In a new video, Aileen Ardizon, Director of Bilingual Services for the Cancer Information Service, explains how the number works and what type of servces are offered.
The percentage of white adolescents who received any major depression treatment was higher (40%) than blacks (32%), Hispanics (31%), and Asians (19%), according to a new study.
Black, Hispanic, and Asian adolescents were also significantly less likely than whites to receive treatment for major depression from mental health professionals or medical providers, and to have any mental health outpatient visits (all after adjusting for demographics and health status).
The adjustment for socioeconomic status and health insurance status accounted for only a small portion of the estimated differences in major depression treatment measurements and outpatient utilization across racial/ethnic groups.
Other factors, such as stigma and limited proficiency in English, possibly contributed to the lower rates of service use in Hispanics and Asians.
In a study in the February 2011 issue of the Journal of the American Academy of Child and Adolescent Psychiatry, researchers from Emory in Atlanta, Georgia evaluated a national representative sample of 7,704 adolescents ages 12-17 who were diagnosed with major depression in the past year.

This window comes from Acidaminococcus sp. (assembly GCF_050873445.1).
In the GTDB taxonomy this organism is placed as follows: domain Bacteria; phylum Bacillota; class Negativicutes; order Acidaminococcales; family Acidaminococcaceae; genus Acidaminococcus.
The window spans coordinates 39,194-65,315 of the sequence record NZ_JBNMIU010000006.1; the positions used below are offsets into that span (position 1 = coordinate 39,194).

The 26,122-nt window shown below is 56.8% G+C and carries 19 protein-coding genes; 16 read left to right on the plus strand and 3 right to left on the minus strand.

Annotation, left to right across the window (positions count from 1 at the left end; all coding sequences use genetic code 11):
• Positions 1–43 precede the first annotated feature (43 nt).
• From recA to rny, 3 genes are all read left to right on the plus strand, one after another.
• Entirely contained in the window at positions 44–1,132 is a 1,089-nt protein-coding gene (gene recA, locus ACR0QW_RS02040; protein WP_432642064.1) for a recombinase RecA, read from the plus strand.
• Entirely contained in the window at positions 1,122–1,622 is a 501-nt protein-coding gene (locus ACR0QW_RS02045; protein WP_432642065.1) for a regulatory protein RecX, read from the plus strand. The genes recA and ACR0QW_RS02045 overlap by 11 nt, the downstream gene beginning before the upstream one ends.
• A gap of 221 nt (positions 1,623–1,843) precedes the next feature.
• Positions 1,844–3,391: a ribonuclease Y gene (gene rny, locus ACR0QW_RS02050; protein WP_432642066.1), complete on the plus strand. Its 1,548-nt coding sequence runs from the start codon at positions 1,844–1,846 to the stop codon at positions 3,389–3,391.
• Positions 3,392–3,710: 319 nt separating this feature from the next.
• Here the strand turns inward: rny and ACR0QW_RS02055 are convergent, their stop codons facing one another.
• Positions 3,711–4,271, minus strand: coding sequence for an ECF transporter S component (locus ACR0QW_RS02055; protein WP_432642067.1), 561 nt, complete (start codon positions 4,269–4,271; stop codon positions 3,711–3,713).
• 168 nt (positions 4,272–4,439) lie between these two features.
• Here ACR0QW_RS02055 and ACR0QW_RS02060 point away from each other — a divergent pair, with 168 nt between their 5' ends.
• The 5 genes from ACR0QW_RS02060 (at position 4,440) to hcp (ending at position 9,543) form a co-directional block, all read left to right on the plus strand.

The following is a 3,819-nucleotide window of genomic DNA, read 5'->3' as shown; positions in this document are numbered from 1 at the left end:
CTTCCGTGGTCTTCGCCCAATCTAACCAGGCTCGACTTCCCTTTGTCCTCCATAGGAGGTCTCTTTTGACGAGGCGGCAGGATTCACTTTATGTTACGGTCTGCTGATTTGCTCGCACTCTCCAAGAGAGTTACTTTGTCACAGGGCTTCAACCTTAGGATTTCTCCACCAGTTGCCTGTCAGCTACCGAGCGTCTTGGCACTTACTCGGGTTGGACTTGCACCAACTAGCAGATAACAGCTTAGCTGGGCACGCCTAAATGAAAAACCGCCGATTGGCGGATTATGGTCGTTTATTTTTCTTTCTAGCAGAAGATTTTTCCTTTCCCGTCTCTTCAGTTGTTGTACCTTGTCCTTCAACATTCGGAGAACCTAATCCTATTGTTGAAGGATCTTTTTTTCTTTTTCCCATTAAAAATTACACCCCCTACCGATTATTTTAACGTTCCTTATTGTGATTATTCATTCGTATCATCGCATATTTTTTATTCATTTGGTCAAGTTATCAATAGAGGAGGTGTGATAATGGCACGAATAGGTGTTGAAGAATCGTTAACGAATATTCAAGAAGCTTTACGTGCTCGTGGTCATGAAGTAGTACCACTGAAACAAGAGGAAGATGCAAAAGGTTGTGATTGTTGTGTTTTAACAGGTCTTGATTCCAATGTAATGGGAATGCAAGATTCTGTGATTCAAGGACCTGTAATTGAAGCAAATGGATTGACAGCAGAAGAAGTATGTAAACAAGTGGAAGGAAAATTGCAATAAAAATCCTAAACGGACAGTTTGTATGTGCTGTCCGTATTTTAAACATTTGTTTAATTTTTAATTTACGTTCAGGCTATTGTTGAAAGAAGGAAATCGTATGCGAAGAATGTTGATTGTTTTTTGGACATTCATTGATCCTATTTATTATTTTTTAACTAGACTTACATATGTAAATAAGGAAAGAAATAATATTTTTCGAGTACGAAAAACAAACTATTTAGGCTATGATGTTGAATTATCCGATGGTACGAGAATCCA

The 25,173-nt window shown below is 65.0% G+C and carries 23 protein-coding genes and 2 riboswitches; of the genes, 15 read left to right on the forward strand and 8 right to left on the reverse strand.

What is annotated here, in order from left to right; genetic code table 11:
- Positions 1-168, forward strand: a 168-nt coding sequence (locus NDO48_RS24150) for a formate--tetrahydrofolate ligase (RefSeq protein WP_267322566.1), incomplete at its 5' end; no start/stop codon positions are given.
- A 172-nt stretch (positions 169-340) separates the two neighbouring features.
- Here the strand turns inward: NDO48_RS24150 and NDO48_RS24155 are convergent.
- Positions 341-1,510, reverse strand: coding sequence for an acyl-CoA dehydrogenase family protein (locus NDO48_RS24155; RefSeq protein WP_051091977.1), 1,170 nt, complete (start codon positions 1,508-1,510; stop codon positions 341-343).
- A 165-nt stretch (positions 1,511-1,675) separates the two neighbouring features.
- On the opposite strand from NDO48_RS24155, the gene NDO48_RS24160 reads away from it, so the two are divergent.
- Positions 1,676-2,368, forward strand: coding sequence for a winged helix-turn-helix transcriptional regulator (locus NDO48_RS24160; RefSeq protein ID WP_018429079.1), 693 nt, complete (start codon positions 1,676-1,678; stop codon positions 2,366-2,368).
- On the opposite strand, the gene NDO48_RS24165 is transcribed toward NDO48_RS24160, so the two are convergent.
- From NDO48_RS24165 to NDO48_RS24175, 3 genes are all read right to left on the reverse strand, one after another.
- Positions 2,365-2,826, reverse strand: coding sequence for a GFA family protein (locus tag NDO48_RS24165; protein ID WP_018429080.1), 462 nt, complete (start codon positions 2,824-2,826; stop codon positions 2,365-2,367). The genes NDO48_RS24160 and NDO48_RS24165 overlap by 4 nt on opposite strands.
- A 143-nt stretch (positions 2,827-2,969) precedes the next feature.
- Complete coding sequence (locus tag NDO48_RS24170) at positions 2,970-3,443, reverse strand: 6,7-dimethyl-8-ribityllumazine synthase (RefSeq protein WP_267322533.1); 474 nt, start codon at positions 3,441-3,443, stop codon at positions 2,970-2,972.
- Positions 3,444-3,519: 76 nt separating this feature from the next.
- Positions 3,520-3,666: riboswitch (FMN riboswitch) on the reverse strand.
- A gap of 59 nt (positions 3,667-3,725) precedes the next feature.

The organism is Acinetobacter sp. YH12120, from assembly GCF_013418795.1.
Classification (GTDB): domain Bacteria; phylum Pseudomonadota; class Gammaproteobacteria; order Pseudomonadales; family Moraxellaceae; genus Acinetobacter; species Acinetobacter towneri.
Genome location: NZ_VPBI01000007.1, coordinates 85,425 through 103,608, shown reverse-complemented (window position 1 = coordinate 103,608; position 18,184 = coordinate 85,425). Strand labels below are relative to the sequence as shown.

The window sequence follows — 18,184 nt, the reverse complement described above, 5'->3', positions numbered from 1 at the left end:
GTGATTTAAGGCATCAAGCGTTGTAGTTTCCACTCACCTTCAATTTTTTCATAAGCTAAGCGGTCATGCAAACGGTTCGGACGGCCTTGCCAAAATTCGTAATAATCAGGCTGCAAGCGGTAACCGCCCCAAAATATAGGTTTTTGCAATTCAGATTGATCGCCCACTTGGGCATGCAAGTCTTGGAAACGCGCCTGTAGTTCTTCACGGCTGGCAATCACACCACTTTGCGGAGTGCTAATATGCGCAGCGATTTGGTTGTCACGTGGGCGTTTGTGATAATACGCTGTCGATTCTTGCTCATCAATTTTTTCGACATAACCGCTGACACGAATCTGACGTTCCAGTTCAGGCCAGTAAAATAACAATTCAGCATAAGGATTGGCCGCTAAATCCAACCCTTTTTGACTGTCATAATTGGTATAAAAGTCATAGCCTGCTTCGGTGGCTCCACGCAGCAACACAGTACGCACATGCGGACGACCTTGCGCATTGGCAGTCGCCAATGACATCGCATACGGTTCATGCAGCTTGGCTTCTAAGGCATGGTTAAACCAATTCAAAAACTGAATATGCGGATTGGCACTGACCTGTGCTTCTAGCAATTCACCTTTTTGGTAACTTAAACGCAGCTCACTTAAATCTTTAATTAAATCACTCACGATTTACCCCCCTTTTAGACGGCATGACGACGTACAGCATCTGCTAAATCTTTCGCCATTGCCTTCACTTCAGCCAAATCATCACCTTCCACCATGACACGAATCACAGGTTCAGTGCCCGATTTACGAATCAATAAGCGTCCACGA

“Investment in quality improvement programs implemented in primary care settings as well as school-based mental health services may reduce unmet need for mental health services in all adolescents with major depression and reduce the sizeable differences in service use across racial/ethnic groups,” study researchers said in a press release.
With the nation facing a healthcare crisis, Latinos and racial/ethnic minorities are paying a high price for health care disparities: diminished health and, quite literally, lives lost, the New York Times-Union reports.
Hispanic women, for example, have the highest rates of new cases of cervical cancer and the second highest death rate from cervical cancer.
More from the story:
Studies have found that cultural and communications challenges lead to treatment delays, receipt of wrong benefits or services, misdiagnoses and medical errors.
People who have limited English proficiency are more likely to use expensive emergency room services for primary care since they may seek care only in emergency situations. Inadequate patient-provider communication negatively impacts medication compliance, self-management of chronic disease and overall health outcomes — all at greater cost.
When interpretation services are not available, a child or other non-medically trained interpreter often becomes the default interpreter. This practice violates professional standards and patients’ rights to privacy and results in errors in interpretation and treatment.
One immediate remedy to the communications challenge between patients and providers is greater availability of language interpretation services in health care settings.
Read more here.